Rostad argued that SIFMA's approach to a fiduciary standard "is a sales/broker standard and not a fiduciary standard at all." But Roper countered that "the best chance" to get the SEC moving again on a fiduciary rulemaking is to focus on areas where SIFMA and the advisory industry agree regarding how the SEC should craft a fiduciary duty for brokers.

It's important to highlight "the areas of agreement regarding the appropriate approach, which are significant, rather than always highlighting our differences," Roper told me. "While the differences are important and can't be ignored, our best chance of success will come if we can build from that common ground and treat each other's viewpoint with respect."

Roper laid out the areas where SIFMA and the advisory industry agree. "We both support moving forward through parallel rules under the Advisers Act and Exchange Act establishing a principlesbased rule for personalized investment advice to retail investors, supported by a combination of rules and guidance to help clarify how that standard applies to the broker-dealer business model," she said. And, "I think we also agree that it was the clear intent of Congress to preserve the ability of brokers to offer advice within the context of a sales-based business model; in other words, that the goal was not to eliminate conflicts but to ensure that any conflicts were fully disclosed and appropriately managed."


If the SEC proves incapable of moving forward on fiduciary rulemaking, Roper said it's also possible to "make progress raising the standard of conduct for brokers and improving the ability of investors to make an informed selection of financial intermediaries through FINRA rulemaking," pointing to FINRA's recently amended suitability rule, and its concept release that would require a disclosure statement be presented to retail investors at or before commencing a business relationship.

But Rhoades said FINRA's new suitability rule is still only "a minor" improvement. "There is still a huge difference between suitability requirements and the fiduciary standard."

RELATED ARTICLE: 'Harmonizing' DOL, SEC Fiduciary Rules Is Too Tough: fi360

Fi360 TOLD MEMBERS of Congress recently that asking the Department of Labor (DOL) and Securities and Exchange Commission (SEC) to "harmonize" their fiduciary rules would create "significant challenges," as the fiduciary standards under securities laws and the Employee Retirement Income Security Act (ERISA) are "quite different."

Blaine Aiken, fi360's CEO, and Duane Thompson, senior policy analyst for fi360, told members of the House Financial Services Committee that if the SEC and DOL were to truly harmonize their rules--something Congress has been pressing the agencies to do--then the agencies would be left with one of two stark choices: require the SEC to impose a higher standard commensurate with ERISA standards, or require the DOL to violate clear legislative requirements under ERISA and thereby weaken the strong fiduciary protections now afforded to retirement plan participants.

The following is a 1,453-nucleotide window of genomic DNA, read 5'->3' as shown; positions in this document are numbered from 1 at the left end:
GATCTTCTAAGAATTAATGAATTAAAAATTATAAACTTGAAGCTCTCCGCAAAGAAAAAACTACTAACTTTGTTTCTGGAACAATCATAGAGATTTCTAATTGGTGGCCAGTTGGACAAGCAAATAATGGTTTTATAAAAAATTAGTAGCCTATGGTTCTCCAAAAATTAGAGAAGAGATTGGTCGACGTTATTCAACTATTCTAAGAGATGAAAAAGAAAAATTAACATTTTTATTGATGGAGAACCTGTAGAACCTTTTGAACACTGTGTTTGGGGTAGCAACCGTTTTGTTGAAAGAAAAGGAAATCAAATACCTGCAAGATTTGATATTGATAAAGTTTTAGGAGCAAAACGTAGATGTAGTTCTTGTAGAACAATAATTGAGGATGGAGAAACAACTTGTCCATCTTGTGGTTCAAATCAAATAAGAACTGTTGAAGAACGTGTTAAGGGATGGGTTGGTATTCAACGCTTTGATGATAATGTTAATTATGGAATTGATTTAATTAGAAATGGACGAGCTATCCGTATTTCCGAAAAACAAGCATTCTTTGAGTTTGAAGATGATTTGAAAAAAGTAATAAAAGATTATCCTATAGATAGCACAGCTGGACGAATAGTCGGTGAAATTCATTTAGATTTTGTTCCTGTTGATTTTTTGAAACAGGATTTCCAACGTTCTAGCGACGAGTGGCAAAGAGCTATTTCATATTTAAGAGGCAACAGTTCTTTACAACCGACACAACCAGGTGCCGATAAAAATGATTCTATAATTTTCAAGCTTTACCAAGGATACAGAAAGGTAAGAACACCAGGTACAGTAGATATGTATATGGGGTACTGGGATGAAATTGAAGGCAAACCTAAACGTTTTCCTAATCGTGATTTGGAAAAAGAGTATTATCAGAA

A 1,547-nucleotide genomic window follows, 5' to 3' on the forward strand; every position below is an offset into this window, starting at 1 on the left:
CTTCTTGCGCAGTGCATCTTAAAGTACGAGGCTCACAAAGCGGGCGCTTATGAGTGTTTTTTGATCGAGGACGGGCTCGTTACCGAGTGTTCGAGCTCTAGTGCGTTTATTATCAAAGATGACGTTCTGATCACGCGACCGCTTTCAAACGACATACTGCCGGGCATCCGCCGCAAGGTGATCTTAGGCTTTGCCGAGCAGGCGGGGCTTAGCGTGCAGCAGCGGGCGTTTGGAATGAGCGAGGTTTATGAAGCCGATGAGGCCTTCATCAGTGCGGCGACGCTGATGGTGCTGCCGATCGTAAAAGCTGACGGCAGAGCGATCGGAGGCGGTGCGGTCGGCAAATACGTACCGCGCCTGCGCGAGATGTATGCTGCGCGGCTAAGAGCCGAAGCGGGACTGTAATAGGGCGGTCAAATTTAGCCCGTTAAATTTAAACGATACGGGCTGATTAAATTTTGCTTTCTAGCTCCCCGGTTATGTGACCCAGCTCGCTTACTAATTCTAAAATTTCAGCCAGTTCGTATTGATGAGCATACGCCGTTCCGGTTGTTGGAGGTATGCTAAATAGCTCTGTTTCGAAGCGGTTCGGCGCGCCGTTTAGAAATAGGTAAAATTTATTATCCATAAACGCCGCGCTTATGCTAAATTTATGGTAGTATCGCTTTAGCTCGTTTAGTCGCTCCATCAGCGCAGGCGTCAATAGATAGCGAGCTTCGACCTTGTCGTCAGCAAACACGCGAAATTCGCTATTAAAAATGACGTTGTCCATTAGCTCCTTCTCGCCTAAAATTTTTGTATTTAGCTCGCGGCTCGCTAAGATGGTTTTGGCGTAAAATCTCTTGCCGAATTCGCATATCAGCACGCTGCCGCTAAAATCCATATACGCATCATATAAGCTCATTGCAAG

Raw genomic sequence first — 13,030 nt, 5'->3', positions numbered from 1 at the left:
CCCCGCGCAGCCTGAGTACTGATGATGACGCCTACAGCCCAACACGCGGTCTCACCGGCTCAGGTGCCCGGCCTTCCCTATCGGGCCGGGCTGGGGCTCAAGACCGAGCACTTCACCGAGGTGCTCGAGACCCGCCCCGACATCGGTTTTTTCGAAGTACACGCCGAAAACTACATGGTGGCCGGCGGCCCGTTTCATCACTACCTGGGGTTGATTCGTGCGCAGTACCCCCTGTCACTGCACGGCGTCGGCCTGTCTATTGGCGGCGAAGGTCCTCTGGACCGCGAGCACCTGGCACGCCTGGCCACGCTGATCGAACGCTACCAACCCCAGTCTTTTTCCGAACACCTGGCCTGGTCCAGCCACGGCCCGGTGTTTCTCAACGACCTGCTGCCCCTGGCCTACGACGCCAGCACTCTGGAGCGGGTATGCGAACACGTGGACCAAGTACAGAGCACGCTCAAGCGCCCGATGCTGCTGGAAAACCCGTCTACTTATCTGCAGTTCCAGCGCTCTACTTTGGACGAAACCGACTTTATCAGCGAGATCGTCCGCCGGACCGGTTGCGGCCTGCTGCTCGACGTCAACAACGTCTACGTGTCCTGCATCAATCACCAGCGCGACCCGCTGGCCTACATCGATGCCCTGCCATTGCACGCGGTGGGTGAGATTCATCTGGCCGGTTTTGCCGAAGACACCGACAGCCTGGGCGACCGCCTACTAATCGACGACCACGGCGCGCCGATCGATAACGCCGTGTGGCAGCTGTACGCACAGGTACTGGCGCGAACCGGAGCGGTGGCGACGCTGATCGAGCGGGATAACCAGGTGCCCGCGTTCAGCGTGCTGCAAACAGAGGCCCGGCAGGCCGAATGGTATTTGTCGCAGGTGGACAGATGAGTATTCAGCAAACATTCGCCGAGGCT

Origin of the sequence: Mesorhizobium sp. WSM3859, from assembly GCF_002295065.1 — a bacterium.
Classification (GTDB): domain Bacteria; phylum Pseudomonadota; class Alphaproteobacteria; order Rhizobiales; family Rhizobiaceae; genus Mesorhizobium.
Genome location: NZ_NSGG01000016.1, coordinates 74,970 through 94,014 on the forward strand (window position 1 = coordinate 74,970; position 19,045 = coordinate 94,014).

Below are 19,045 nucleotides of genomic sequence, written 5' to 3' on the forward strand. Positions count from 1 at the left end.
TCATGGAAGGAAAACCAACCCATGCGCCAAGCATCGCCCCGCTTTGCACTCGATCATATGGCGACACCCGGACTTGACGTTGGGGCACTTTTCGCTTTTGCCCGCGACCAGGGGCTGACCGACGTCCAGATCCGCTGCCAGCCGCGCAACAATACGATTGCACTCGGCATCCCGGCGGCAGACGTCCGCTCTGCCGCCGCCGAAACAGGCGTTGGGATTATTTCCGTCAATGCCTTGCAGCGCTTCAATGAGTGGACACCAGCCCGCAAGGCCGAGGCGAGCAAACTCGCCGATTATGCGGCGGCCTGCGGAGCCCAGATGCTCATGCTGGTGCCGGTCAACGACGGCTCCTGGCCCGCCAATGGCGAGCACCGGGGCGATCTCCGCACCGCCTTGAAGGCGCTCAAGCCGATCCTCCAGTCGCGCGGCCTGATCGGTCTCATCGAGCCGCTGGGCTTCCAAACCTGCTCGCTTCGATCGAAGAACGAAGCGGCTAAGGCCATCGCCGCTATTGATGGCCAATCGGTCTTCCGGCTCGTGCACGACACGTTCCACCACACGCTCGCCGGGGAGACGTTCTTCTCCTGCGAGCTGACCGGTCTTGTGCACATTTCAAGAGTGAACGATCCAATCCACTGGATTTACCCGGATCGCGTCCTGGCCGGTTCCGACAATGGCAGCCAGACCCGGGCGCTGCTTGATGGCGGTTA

Stated another way, Aiken and Thompson said, "it is our view that an act of Congress is necessary to clear up conflicting areas of the two laws and to provide both agencies with sufficient guidance to proceed if rules harmonization were the primary objective (which, by the way, we believe is neither wise nor consistent with long-standing public policies in this area of law)."

For instance, the two told lawmakers that the fiduciary standards under both laws are "historically quite different in their purpose and application, resulting in significant challenges when attempting to harmonize rules that cover retirement planning activities under each law."

Blaine and Thompson argue that under the Advisers Act of 1940, "whether the client's financial goal is saving patiently for the long-term to ensure financial security in retirement, or investing in penny stocks to get rich tomorrow, the fiduciary standard under the Advisers Act permits a large amount of discretion in an advisor's decision-making process to accommodate the client's objectives." However, application of a fiduciary standard under ERISA is "far different," they said, "in that it imposes fiduciary duties in addition to any specified duties of disclosure."


* A fiduciary rule from the SEC is likely three or four years away

* The DOL could still repropose a rule before year-end

* FINRA's suitability rule is a 'minor' substitute for a fiduciary standard

Washington Bureau Chief Melanie Waddell can be reached at
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Title Annotation:THE PLAYING FIELD
Author:Waddell, Melanie
Publication:Investment Advisor
Date:Oct 1, 2012